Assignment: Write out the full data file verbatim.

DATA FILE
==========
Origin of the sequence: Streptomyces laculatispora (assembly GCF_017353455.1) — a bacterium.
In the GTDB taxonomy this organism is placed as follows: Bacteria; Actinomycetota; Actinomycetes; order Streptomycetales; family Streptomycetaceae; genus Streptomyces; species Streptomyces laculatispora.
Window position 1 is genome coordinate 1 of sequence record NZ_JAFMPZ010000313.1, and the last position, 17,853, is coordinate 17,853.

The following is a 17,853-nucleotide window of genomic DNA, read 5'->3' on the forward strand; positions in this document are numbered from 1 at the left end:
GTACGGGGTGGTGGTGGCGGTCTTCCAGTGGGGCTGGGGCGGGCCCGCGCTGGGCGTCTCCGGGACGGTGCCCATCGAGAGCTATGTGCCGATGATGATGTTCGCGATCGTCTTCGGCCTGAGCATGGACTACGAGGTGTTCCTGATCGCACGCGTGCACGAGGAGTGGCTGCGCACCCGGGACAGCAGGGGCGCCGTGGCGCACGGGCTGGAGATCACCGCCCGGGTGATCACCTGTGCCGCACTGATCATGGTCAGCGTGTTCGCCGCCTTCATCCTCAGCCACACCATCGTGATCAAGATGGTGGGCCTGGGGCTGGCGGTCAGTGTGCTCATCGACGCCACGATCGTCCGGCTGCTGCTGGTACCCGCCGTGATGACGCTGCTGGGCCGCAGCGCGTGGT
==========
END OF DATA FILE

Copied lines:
Origin of the sequence: Streptomyces laculatispora (assembly GCF_017353455.1) — a bacterium.
In the GTDB taxonomy this organism is placed as follows: Bacteria; Actinomycetota; Actinomycetes; order Streptomycetales; family Streptomycetaceae; genus Streptomyces; species Streptomyces laculatispora.
Window position 1 is genome coordinate 1 of sequence record NZ_JAFMPZ010000313.1, and the last position, 17,853, is coordinate 17,853.

The following is a 17,853-nucleotide window of genomic DNA, read 5'->3' on the forward strand; positions in this document are numbered from 1 at the left end:
GTACGGGGTGGTGGTGGCGGTCTTCCAGTGGGGCTGGGGCGGGCCCGCGCTGGGCGTCTCCGGGACGGTGCCCATCGAGAGCTATGTGCCGATGATGATGTTCGCGATCGTCTTCGGCCTGAGCATGGACTACGAGGTGTTCCTGATCGCACGCGTGCACGAGGAGTGGCTGCGCACCCGGGACAGCAGGGGCGCCGTGGCGCACGGGCTGGAGATCACCGCCCGGGTGATCACCTGTGCCGCACTGATCATGGTCAGCGTGTTCGCCGCCTTCATCCTCAGCCACACCATCGTGATCAAGATGGTGGGCCTGGGGCTGGCGGTCAGTGTGCTCATCGACGCCACGATCGTCCGGCTGCTGCTGGTACCCGCCGTGATGACGCTGCTGGGCCGCAGCGCGTGGT